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Square Q1 Earnings: Great Fundamentals, Bad Stock?

May 07, 2018 7:33 AM ETBlock, Inc. (SQ)V35 Comments
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General Expert


  • Square's rapid growth continued in Q1.
  • GAAP revenue growth was helped by the introduction of Bitcoin transactions.
  • Adjusted revenue grew 51%, so the core business is doing well regardless of Bitcoin.
  • Strength in the services business will enable Square to increase customer retention.
  • Valuation is a big concern for the stock. Square is not on sale yet.

Square (NYSE:SQ) printed decent Q1 numbers last week. Headline revenue and EPS both came in above analyst estimates and guidance was positive as well. Even though the company delivered on growth, with adjusted revenue up 51% year over year, I still have no appetite for the stock.

I am not overly bearish however. For a high growth stock like Square, it often just takes one bad earnings for investors to temper their expectations, followed by multiple compression (i.e. lower prices). Unfortunately for bears, I don’t see any meat that they can sink their teeth into in Q1.

Growth Continues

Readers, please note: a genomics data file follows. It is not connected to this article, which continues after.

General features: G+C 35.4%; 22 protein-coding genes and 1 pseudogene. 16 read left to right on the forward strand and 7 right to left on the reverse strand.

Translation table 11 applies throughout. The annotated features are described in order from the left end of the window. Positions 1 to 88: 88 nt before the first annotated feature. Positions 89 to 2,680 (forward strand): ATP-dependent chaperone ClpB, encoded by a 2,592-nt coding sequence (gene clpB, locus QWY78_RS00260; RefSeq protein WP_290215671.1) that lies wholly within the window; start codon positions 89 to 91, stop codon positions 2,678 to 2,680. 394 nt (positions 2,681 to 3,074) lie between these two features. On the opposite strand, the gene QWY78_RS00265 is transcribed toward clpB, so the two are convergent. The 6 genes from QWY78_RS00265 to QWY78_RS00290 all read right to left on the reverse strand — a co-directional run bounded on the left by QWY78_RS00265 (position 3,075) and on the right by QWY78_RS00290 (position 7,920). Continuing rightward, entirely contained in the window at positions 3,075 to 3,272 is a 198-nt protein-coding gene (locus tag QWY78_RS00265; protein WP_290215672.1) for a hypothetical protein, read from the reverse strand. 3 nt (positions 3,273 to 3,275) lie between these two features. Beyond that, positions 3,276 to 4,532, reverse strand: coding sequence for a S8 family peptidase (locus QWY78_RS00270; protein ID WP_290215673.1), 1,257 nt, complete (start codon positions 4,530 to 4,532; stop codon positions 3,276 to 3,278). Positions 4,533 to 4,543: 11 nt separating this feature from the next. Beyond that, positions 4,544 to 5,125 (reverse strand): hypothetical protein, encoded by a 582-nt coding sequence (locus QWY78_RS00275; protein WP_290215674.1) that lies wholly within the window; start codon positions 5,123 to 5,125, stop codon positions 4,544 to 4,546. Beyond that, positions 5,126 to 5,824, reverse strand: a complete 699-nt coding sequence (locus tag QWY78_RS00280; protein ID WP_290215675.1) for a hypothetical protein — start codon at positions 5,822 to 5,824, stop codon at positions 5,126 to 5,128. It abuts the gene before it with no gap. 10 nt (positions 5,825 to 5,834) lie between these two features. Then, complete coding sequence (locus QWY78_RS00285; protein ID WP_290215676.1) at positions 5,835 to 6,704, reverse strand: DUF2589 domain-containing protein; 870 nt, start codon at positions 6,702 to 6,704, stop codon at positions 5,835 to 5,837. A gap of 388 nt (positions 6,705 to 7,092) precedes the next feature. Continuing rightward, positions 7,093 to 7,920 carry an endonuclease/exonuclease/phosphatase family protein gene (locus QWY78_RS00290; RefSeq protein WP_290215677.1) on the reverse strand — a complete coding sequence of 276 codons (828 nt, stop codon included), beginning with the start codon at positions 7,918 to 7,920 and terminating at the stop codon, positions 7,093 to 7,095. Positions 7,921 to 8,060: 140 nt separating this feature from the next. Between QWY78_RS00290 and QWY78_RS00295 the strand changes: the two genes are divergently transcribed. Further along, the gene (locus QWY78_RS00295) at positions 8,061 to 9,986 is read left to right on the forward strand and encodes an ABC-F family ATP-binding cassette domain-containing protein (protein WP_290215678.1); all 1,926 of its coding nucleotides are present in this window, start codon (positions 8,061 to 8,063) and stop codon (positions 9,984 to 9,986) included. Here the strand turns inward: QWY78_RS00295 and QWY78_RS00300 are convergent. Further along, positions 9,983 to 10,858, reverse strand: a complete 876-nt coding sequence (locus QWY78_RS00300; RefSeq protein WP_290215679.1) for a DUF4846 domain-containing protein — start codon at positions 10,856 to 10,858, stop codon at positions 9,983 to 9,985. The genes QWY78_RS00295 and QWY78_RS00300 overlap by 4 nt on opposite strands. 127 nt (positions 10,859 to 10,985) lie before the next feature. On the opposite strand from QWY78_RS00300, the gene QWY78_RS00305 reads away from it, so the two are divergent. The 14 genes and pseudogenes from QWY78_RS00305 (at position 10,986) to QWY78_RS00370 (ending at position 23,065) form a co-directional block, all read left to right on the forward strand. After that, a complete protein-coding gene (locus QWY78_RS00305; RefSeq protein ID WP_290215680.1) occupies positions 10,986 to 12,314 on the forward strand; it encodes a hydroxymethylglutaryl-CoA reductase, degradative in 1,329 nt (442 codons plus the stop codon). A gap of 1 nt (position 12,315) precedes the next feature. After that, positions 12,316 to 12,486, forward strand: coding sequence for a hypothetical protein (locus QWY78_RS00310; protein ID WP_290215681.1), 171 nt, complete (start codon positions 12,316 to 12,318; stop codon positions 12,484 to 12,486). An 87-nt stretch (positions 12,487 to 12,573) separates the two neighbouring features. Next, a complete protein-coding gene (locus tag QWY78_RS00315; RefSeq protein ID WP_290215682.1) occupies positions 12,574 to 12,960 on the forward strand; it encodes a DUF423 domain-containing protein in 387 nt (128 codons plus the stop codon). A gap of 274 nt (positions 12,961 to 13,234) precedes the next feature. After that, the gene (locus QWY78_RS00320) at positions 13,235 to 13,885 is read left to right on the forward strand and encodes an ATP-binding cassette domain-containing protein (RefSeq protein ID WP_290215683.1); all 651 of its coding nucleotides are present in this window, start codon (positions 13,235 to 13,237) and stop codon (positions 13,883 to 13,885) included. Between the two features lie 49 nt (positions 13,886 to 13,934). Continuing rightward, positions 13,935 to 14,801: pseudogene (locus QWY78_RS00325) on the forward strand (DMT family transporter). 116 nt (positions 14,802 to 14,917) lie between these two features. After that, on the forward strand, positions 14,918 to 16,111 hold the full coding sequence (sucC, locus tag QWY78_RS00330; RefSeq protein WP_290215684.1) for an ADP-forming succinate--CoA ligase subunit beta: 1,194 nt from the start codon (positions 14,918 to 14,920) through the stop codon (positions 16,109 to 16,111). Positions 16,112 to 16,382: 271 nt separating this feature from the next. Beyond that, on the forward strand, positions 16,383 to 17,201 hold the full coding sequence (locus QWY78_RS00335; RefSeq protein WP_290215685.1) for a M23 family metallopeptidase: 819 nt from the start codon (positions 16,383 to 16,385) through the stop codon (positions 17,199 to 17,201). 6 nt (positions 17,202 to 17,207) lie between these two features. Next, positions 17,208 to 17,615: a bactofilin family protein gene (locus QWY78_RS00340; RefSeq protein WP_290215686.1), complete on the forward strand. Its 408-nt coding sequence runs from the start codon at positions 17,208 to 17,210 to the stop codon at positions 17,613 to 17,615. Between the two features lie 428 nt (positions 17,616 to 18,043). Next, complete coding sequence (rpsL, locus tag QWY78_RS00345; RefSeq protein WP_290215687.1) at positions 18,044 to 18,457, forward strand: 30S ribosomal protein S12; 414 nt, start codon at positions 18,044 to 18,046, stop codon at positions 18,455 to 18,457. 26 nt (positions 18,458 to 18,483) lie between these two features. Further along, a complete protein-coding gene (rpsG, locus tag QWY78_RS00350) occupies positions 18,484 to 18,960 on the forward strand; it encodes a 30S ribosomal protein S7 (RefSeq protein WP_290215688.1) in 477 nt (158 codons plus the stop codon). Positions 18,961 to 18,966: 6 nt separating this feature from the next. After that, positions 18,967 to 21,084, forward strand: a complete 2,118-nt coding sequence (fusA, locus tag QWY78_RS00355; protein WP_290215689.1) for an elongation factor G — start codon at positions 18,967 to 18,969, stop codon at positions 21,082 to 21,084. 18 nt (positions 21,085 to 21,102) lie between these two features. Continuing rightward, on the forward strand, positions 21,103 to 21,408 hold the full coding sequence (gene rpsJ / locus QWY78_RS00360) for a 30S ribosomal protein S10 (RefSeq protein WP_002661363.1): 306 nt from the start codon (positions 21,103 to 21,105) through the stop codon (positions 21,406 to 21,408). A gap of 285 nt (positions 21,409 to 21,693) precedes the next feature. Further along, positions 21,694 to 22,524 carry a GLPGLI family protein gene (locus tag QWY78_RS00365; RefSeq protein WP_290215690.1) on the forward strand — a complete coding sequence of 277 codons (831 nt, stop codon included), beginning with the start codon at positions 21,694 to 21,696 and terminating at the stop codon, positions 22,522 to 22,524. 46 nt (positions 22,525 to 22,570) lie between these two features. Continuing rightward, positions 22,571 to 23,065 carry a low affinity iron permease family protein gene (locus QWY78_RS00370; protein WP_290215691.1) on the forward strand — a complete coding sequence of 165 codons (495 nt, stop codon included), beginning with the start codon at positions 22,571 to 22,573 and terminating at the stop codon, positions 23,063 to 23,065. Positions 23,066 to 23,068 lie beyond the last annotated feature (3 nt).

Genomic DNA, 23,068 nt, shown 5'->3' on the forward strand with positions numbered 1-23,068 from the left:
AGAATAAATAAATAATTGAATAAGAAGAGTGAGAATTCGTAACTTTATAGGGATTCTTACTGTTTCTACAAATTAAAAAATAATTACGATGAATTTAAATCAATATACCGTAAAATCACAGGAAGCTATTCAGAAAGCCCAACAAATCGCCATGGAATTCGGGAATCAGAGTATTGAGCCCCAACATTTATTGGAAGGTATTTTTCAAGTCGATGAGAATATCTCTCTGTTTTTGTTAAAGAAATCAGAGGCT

Square’s growth engine is firing on all cylinders. GAAP revenue rose 45% year over year from $462 million to $669 million, accelerating from Q4 2017’s growth of 36%. A major contributor was Bitcoin, which generated $34 million of sales in the quarter, or 739 bps of growth. If we exclude Bitcoin from revenue growth, Square still grew 37%, showing no sign of deceleration in its core business.

Adjusted revenue, a metrics that subtracts transaction based costs and Bitcoin costs (i.e. what the company bought it for) from GAAP revenue, showed a much stronger growth rate of 51%. While this Non-GAAP metric looks like one of those accounting tricks that the management uses to confuse investors, I actually think it is a reasonable gauge of the business. By subtracting extrinsic costs, investors can see a clearer picture of the company’s “core” revenue growth. Imagine if there is interchange fee increase that the company is passing on to its customers, GAAP revenue will see a jump, but adjusted revenue will not; this would be an accurate depiction of the business trend.

The payment processing revenue saw gross payment volume increase 31% year over year to $17.8 billion. Note that this lags the adjusted revenue and GAAP

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